Fitting a Normal Distribution (comparison with stan, PyMC)

I’ve written a super simple example trying to recover the scale and location of a normal distribution in edward, pymc3, and pystan. It’s for my own purposes, but I thought it might be interesting here to show the differences between the APIs.

My pymc3 and stan examples are working fine, but I’m getting some unexpected results from the edward implementation.

  • Estimated scale parameter mean varies a lot (around 0.1-0.2 for a scale of 1.5) from run to run for KLqp
  • Estimation fails entirely for HMC

The repository with each of the implementations is here, if anyone is interested. I made sure that the specification was the same across each example. At a high level, the advi implementation in pymc seems to be producing more stable results for a given runtime.

Thanks for the comparison! That was interesting. Here are some tips:

  1. You can write the model more simply as
y = NormalWithSoftplusScale(loc=mu, scale=inv_softplus_sigma, sample_shape=N)
  1. ed.KLqp got to the answer in very few iterations and simply perturbed around the answer over more iterations. You can more stable scale parameters across runs using a smaller learning rate.
  2. Never believe in automatic algorithms. They can give a false sense of security in toy problems and failure in real problems. In particular, ed.HMC here is not automatic: you need to tune the step size parameter and number of leapfrog steps.

In general, successes/failures on a normal-normal model are not illuminating because they may not be indicative of real successes/failures. For example, decide on a real-world task such as Bayesian neural network classification on MNIST. How easy is it in the PPL to specify the program, inference, and evaluation metric? Which is most automatic? Which is most flexible with respect to the model and/or inference? Which is fastest? Which had the best documentation to help with this experiment?

Hey Dustin, thanks for the reply, Edward’s approach is by far my favourite, even if it does lack the bells and whistles of the more mature libraries.

  1. That’s way cleaner, thanks.
  2. Good to know, I tried to find where to set the learning rate in the docs but have come up short. Is it strictly part of edward’s API? Or is it one of the kwargs that gets passed down to the tensorflow optimiser?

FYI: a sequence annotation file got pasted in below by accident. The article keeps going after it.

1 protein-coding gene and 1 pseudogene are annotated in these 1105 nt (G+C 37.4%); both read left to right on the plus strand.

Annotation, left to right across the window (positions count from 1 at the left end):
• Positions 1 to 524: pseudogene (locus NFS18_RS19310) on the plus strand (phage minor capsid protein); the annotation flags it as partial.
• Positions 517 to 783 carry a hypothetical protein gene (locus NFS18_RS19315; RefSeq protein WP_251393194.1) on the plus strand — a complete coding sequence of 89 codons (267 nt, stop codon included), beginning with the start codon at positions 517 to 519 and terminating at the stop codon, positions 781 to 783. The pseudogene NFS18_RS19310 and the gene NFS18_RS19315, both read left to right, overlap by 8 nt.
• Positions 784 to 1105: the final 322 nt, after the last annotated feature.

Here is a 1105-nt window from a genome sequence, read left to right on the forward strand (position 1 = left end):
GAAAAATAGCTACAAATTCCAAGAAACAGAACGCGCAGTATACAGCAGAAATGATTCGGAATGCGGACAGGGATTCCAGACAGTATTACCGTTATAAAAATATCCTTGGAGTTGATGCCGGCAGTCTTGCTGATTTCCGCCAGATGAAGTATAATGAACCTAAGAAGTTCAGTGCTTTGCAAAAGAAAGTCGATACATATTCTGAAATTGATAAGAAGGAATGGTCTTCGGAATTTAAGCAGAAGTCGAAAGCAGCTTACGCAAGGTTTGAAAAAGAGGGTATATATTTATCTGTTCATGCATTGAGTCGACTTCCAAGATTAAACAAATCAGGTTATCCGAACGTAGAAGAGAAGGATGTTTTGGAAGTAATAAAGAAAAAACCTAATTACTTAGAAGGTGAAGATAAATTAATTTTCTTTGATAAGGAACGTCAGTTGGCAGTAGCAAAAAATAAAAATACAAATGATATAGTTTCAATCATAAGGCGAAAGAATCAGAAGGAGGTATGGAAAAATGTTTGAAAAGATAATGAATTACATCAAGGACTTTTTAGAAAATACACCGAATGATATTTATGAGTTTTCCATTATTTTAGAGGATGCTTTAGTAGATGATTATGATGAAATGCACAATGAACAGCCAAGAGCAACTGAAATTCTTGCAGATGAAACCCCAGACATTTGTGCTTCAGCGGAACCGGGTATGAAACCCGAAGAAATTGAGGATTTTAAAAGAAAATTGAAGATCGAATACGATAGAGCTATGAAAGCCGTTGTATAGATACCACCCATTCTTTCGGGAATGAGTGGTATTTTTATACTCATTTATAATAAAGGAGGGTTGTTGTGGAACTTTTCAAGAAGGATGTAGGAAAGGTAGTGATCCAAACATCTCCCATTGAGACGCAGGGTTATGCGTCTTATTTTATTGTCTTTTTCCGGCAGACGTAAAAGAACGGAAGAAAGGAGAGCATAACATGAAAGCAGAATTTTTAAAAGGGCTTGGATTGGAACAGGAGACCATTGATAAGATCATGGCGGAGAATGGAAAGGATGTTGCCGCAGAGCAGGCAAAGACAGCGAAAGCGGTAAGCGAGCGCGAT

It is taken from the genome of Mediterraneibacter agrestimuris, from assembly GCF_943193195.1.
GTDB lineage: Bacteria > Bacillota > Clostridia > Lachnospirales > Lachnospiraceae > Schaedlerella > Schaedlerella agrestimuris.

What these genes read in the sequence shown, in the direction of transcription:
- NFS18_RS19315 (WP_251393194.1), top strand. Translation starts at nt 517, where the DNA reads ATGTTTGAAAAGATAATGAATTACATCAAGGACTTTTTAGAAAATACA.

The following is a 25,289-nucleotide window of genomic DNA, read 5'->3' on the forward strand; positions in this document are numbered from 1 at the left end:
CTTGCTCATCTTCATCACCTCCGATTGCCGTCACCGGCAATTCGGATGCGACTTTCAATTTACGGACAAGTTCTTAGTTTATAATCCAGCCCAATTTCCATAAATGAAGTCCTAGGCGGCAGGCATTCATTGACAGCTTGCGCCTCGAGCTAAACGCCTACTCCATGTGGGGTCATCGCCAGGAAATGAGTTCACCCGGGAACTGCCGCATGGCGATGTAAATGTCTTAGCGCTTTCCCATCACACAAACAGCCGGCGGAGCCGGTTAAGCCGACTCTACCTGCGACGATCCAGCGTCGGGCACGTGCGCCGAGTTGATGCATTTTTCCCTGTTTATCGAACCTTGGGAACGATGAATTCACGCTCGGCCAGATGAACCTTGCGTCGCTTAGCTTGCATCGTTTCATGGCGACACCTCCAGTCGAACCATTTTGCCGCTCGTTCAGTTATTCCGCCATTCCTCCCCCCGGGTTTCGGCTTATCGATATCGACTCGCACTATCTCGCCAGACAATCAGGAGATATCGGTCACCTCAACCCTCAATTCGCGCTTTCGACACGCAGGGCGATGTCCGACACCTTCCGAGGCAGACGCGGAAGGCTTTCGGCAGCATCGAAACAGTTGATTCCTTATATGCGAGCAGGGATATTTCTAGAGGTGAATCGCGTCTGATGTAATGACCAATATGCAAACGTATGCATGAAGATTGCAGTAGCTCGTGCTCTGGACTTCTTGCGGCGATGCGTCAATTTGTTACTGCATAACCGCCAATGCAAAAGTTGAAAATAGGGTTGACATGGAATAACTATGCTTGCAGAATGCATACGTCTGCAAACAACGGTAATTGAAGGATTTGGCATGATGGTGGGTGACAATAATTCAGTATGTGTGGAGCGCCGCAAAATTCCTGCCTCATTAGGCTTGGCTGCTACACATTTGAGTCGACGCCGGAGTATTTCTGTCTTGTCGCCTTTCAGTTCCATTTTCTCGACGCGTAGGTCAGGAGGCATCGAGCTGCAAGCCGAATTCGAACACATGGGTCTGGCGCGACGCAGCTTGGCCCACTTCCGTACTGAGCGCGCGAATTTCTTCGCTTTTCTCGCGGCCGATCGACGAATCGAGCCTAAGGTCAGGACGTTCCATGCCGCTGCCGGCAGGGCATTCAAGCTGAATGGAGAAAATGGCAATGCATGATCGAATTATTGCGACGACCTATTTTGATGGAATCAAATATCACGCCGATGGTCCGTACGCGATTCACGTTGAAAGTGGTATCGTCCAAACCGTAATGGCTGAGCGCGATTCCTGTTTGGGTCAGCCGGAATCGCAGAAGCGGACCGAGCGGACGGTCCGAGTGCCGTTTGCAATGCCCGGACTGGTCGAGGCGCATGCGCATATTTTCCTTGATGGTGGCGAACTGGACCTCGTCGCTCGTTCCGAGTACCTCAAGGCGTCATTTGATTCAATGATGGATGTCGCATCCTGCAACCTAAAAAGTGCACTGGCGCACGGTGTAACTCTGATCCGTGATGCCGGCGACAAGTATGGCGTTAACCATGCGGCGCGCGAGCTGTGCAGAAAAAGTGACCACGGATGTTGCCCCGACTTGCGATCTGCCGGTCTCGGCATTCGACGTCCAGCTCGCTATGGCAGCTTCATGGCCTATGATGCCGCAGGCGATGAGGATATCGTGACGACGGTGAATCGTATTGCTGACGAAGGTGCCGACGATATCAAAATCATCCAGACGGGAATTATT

3. Still having trouble with this one. No matter what value I’m setting for step_size and n_steps I’m getting a flat 0.000 acceptance rate on every run. Is this because HMC isn’t doing warm up?

That’s a fair point. My current use case is around time series, so correct estimation of errors is more important to me than dealing with high dimensional parameter spaces, like with bayesian neural networks. Also I’m a firm believer in recovering parameters from simulated data before using real data, and a static normal distribution is a baseline I’ll use to compare to more complex models, so it’s a toy example, but one that I need to work.

I’d like to understand the algorithms in Edward a little more though, could you point me to the paper for KLqp?

It’s one of the arguments to the optimizer. For example,

optimizer = tf.train.AdamOptimizer(learning_rate=1e-3)

You can find more doc in TensorFlow’s tf.train.Optimizer API.

Zero acceptance rate implies the sample is always being rejected. You should lower the step_size to avoid too large proposals. Tuning it alongside the number of leapfrog steps, the following gets good results. Note I also took the mean over the last 1000 samples and ignored the first 1000.

import edward as ed
import numpy as np
import tensorflow as tf

from edward.models import (

MU = 6.0
SIGMA = 1.5
N = 1000

y_train = np.random.normal(MU, SIGMA, [N])

mu = Normal(loc=0.0, scale=5.0)
inv_softplus_sigma = Normal(loc=0.0, scale=1.0)
y = NormalWithSoftplusScale(loc=mu, scale=inv_softplus_sigma, sample_shape=N)

q_mu = Empirical(params=tf.Variable(tf.random_normal([2000])))
q_inv_softplus_sigma = Empirical(params=tf.Variable(tf.random_normal([2000])))

inference = ed.HMC({mu: q_mu, inv_softplus_sigma: q_inv_softplus_sigma},
                   {y: y_train}), n_steps=5)


On my Laptop’s CPU, this returns

2000/2000 [100%] ██████████████████████████████ Elapsed: 8s | Acceptance Rate: 0.999
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Thanks Dustin, that makes things super clear, especially around how burn in works with MCMC in edward. Have updated things on my end and it’s all working!

Per your suggestion, will give edward a go on a real world problem now that I have the basics down.

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